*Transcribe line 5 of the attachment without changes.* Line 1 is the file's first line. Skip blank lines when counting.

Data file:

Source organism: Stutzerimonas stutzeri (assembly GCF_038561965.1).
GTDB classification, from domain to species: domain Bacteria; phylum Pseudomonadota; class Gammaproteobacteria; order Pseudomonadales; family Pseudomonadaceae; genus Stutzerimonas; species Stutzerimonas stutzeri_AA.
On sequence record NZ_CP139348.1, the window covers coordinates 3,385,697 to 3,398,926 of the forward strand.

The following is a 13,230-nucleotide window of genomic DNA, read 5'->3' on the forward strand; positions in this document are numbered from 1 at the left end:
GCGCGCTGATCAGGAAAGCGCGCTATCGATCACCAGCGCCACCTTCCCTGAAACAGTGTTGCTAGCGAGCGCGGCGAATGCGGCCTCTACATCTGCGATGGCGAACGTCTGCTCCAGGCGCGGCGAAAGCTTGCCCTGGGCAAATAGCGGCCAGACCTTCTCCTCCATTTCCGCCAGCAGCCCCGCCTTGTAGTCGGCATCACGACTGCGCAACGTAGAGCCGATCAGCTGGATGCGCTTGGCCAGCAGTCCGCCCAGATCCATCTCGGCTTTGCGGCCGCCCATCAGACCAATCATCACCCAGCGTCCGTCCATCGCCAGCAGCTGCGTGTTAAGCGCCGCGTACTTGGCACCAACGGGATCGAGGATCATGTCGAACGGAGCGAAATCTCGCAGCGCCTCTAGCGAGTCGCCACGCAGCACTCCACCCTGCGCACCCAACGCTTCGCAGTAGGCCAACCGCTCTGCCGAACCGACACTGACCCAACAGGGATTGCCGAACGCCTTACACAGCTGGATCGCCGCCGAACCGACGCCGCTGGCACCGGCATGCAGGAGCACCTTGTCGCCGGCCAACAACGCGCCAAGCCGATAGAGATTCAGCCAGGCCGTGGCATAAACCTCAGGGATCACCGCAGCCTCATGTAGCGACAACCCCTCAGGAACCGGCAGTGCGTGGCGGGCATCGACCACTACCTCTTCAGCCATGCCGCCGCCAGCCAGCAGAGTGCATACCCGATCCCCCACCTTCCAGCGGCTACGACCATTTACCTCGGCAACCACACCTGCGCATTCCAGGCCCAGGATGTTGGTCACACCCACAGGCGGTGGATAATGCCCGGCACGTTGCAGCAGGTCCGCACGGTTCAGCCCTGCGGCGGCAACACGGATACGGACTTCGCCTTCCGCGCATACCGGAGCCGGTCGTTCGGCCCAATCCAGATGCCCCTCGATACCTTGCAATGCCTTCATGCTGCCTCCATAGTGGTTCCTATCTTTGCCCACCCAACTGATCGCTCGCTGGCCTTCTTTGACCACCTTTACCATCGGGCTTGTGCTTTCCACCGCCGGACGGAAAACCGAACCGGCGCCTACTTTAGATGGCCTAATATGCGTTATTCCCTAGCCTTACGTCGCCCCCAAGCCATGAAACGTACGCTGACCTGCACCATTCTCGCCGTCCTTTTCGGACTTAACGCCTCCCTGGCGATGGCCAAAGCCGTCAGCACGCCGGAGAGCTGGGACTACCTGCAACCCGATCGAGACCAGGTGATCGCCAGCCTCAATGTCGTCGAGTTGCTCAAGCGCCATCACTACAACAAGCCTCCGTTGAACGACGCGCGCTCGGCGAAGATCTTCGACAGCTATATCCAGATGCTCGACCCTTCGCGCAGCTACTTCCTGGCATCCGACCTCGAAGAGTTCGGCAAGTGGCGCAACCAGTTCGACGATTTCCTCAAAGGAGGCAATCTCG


GCGCGCTGATCAGGAAAGCGCGCTATCGATCACCAGCGCCACCTTCCCTGAAACAGTGTTGCTAGCGAGCGCGGCGAATGCGGCCTCTACATCTGCGATGGCGAACGTCTGCTCCAGGCGCGGCGAAAGCTTGCCCTGGGCAAATAGCGGCCAGACCTTCTCCTCCATTTCCGCCAGCAGCCCCGCCTTGTAGTCGGCATCACGACTGCGCAACGTAGAGCCGATCAGCTGGATGCGCTTGGCCAGCAGTCCGCCCAGATCCATCTCGGCTTTGCGGCCGCCCATCAGACCAATCATCACCCAGCGTCCGTCCATCGCCAGCAGCTGCGTGTTAAGCGCCGCGTACTTGGCACCAACGGGATCGAGGATCATGTCGAACGGAGCGAAATCTCGCAGCGCCTCTAGCGAGTCGCCACGCAGCACTCCACCCTGCGCACCCAACGCTTCGCAGTAGGCCAACCGCTCTGCCGAACCGACACTGACCCAACAGGGATTGCCGAACGCCTTACACAGCTGGATCGCCGCCGAACCGACGCCGCTGGCACCGGCATGCAGGAGCACCTTGTCGCCGGCCAACAACGCGCCAAGCCGATAGAGATTCAGCCAGGCCGTGGCATAAACCTCAGGGATCACCGCAGCCTCATGTAGCGACAACCCCTCAGGAACCGGCAGTGCGTGGCGGGCATCGACCACTACCTCTTCAGCCATGCCGCCGCCAGCCAGCAGAGTGCATACCCGATCCCCCACCTTCCAGCGGCTACGACCATTTACCTCGGCAACCACACCTGCGCATTCCAGGCCCAGGATGTTGGTCACACCCACAGGCGGTGGATAATGCCCGGCACGTTGCAGCAGGTCCGCACGGTTCAGCCCTGCGGCGGCAACACGGATACGGACTTCGCCTTCCGCGCATACCGGAGCCGGTCGTTCGGCCCAATCCAGATGCCCCTCGATACCTTGCAATGCCTTCATGCTGCCTCCATAGTGGTTCCTATCTTTGCCCACCCAACTGATCGCTCGCTGGCCTTCTTTGACCACCTTTACCATCGGGCTTGTGCTTTCCACCGCCGGACGGAAAACCGAACCGGCGCCTACTTTAGATGGCCTAATATGCGTTATTCCCTAGCCTTACGTCGCCCCCAAGCCATGAAACGTACGCTGACCTGCACCATTCTCGCCGTCCTTTTCGGACTTAACGCCTCCCTGGCGATGGCCAAAGCCGTCAGCACGCCGGAGAGCTGGGACTACCTGCAACCCGATCGAGACCAGGTGATCGCCAGCCTCAATGTCGTCGAGTTGCTCAAGCGCCATCACTACAACAAGCCTCCGTTGAACGACGCGCGCTCGGCGAAGATCTTCGACAGCTATATCCAGATGCTCGACCCTTCGCGCAGCTACTTCCTGGCATCCGACCTCGAAGAGTTCGGCAAGTGGCGCAACCAGTTCGACGATTTCCTCAAAGGAGGCAATCTCG